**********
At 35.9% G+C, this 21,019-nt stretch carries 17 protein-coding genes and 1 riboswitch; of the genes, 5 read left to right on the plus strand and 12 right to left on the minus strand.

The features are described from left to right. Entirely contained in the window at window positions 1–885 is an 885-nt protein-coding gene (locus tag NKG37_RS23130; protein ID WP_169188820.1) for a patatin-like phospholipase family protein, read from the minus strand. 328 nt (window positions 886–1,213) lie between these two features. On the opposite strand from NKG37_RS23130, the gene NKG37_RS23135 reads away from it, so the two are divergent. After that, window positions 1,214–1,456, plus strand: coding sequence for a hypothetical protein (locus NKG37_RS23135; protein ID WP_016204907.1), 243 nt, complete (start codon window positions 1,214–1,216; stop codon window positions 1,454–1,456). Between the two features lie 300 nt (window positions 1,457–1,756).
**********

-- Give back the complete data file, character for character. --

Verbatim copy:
At 35.9% G+C, this 21,019-nt stretch carries 17 protein-coding genes and 1 riboswitch; of the genes, 5 read left to right on the plus strand and 12 right to left on the minus strand.

The features are described from left to right. Entirely contained in the window at window positions 1–885 is an 885-nt protein-coding gene (locus tag NKG37_RS23130; protein ID WP_169188820.1) for a patatin-like phospholipase family protein, read from the minus strand. 328 nt (window positions 886–1,213) lie between these two features. On the opposite strand from NKG37_RS23130, the gene NKG37_RS23135 reads away from it, so the two are divergent. After that, window positions 1,214–1,456, plus strand: coding sequence for a hypothetical protein (locus NKG37_RS23135; protein ID WP_016204907.1), 243 nt, complete (start codon window positions 1,214–1,216; stop codon window positions 1,454–1,456). Between the two features lie 300 nt (window positions 1,457–1,756).